SOPA and PROTECT IP will censor web, warn top tech CEOs

15 Dec 2011

Google’s Sergey Brin, Twitter’s Jack Dorsey, LinkedIn’s Reid Hoffman, the Huffington Post’s Arriana Huffington and many others have signed a letter warning that the Stop Online Piracy Act and the PROTECT IP Act will have a “chilling effect” on innovation and result in the US government having the power to censor the internet.

In an open letter, the leading executives warned of the dangers of the passing of the two acts in the US Senate. Writing on Google+ this morning, Brin said: “I am shocked that our lawmakers would contemplate such measures that would put us on a par with the most oppressive nations in the world.”

In the letter, the executives said they were worried the new proposed acts, which started out as well meaning, will require web servers to monitor users and that this would have “chilling effect” on users.

They warned that the proposals would deny website owners the right to due process of law, undermine security online by changing the basic structure of the internet and give the US government the power to censor the web using techniques similar to those used by China, Malaysia and Iran.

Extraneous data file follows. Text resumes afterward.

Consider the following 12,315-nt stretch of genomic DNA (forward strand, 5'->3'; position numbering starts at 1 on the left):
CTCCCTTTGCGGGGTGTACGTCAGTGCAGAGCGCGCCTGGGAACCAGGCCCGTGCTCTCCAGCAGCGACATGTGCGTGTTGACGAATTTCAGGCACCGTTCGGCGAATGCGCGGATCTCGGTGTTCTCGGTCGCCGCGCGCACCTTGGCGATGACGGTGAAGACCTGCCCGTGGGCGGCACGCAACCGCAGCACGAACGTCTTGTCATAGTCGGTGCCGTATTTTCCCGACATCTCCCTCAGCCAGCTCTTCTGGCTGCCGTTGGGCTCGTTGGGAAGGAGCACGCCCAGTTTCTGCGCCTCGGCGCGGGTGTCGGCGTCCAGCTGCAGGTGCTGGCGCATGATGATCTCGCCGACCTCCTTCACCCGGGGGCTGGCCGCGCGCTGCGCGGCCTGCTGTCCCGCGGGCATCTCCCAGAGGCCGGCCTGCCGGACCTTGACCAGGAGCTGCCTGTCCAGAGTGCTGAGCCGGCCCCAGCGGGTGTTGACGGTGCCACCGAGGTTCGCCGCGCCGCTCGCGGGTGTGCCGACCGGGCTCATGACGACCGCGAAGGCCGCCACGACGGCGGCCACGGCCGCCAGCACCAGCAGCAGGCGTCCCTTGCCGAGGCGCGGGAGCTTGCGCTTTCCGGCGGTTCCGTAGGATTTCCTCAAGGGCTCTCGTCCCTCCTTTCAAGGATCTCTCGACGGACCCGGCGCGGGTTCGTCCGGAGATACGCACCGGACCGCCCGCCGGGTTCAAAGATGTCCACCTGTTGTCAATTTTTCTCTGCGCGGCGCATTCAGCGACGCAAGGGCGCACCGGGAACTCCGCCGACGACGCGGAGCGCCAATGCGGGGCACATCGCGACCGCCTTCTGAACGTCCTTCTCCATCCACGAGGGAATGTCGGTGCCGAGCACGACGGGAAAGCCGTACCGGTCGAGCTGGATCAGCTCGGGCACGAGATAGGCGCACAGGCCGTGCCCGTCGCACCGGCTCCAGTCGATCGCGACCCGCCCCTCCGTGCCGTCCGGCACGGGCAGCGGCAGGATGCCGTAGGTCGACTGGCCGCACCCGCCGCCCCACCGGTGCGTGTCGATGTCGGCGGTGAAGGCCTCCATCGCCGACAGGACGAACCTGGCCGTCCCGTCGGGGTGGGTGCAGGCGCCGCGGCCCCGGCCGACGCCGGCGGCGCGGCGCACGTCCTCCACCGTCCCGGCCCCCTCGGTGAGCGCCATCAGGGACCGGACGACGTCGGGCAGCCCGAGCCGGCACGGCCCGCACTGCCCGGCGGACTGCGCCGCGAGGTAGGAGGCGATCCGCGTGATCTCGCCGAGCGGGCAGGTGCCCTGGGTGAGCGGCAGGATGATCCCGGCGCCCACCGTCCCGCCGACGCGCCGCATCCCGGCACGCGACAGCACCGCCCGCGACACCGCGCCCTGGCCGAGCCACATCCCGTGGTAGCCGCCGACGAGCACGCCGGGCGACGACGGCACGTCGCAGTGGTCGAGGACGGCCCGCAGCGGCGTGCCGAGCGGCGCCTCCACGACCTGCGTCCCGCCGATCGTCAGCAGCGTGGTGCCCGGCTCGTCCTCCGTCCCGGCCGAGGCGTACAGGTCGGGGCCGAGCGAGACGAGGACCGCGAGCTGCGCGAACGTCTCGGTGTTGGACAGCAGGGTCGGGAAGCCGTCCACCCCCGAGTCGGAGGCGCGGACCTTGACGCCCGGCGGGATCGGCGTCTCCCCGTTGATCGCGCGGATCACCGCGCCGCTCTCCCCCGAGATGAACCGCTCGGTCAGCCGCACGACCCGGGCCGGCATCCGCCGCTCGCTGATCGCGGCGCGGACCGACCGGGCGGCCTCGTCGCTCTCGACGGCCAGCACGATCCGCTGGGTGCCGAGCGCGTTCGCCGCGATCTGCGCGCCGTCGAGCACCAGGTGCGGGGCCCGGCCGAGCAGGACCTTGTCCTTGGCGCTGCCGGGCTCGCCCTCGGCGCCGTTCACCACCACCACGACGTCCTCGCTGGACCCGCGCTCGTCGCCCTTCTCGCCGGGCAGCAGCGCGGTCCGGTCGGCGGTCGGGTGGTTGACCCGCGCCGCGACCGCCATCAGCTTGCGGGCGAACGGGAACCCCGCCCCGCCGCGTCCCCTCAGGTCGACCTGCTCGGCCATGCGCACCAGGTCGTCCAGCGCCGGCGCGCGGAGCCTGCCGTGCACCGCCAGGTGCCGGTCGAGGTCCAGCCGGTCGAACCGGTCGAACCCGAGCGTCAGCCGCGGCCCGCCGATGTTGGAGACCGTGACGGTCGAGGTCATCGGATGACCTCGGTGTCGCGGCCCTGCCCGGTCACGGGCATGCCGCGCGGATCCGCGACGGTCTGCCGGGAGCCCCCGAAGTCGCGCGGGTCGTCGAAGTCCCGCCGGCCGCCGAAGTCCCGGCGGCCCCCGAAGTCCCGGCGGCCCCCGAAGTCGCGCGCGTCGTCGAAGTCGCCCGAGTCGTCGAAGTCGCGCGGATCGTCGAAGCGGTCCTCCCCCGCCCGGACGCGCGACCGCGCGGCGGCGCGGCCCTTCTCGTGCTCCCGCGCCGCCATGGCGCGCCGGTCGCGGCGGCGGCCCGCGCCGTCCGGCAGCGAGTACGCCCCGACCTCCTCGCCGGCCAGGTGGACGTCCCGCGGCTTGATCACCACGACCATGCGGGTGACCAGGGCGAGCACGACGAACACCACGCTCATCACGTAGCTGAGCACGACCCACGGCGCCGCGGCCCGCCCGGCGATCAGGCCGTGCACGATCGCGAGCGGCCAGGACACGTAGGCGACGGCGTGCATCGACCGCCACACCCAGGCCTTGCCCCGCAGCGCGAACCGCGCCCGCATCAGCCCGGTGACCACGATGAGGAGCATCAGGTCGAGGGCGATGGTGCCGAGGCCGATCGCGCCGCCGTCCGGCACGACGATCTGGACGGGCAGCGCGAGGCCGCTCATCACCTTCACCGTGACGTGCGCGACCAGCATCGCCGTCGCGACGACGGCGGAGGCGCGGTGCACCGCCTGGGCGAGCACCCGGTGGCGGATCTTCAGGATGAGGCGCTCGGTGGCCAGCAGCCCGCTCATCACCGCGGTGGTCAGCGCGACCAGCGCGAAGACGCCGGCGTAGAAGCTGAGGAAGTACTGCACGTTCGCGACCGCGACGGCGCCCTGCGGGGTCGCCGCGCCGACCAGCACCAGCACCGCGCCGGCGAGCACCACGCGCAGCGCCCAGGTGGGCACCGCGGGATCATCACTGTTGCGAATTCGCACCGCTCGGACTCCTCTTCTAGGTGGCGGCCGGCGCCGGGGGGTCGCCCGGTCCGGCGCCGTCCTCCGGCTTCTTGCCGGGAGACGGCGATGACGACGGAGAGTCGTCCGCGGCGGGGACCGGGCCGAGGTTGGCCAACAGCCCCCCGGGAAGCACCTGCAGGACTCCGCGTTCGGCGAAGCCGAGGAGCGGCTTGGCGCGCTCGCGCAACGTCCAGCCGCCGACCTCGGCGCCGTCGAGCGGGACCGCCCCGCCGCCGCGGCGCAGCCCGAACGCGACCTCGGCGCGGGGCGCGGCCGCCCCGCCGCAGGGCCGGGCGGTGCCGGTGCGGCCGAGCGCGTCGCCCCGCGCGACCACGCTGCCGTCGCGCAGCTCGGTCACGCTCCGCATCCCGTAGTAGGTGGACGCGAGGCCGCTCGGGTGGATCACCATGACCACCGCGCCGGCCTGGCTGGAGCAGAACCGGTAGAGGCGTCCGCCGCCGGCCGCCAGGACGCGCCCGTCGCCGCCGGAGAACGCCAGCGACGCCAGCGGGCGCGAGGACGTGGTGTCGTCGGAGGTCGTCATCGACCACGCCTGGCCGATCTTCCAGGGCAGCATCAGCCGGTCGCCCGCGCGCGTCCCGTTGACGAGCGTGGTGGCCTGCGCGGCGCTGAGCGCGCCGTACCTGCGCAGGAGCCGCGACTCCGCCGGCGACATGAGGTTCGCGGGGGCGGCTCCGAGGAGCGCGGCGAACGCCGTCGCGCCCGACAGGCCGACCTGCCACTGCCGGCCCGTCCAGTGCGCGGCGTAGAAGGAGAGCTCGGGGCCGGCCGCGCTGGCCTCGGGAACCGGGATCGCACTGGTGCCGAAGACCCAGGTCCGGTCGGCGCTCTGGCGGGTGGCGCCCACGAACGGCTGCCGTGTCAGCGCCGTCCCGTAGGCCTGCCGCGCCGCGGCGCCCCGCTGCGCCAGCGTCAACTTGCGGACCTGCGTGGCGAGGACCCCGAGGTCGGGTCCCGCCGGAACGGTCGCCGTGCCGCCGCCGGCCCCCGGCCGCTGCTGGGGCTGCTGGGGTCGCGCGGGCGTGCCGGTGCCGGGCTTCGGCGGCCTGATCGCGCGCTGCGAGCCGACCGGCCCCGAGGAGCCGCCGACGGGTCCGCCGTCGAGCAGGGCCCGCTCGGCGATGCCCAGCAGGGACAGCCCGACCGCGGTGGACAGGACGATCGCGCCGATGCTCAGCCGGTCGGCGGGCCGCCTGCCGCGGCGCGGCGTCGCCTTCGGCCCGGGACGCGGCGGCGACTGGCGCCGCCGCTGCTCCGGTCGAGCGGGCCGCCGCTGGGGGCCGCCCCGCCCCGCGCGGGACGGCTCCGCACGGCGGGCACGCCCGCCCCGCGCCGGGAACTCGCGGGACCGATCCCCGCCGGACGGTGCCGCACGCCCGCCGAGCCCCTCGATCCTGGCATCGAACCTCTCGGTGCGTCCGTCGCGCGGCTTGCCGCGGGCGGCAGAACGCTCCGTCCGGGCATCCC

Don’t rush this legislation, warns Tech Freedom

On a similar vein, TechFreedom, the Competitive Enterprise Institute and Americans for Job Security sent a joint letter to U.S. House Judiciary Committee chairman Lamar Smith and ranking member John Conyers, urging them not to rush deliberations on the Stop Online Piracy Act (SOPA).

The committee is set to hold markup on the bill today, less than three days after SOPA’s sponsors released a manager’s amendment containing major changes to the lengthy bill.

In their letter, the free market groups note that members have yet to hear testimony from experts versed in the bill’s implications for cyber security, free speech, due process, internet governance, innovation and job creation. The letter concludes:

“While we applaud the manager’s amendment proposed by chairman Smith, there simply has not been time to properly evaluate its real-world consequences. While the proposed changes would indeed improve the bill, they leave several legitimate objections unaddressed. Thus, we urge members of the committee not to report the bill to the full House until these concerns have been resolved through further hearings and a second markup. … Whatever rogue websites legislation Congress ultimately adopts will profoundly impact the development of the internet as a vehicle for innovation, expression, and democratization – for better and worse. If the public perceives this copyright legislation to be the product of a hasty and opaque process, respect for copyrights and trademarks will be diminished, not enhanced.

John Kennedy is a journalist who served as editor of Silicon Republic for 17 years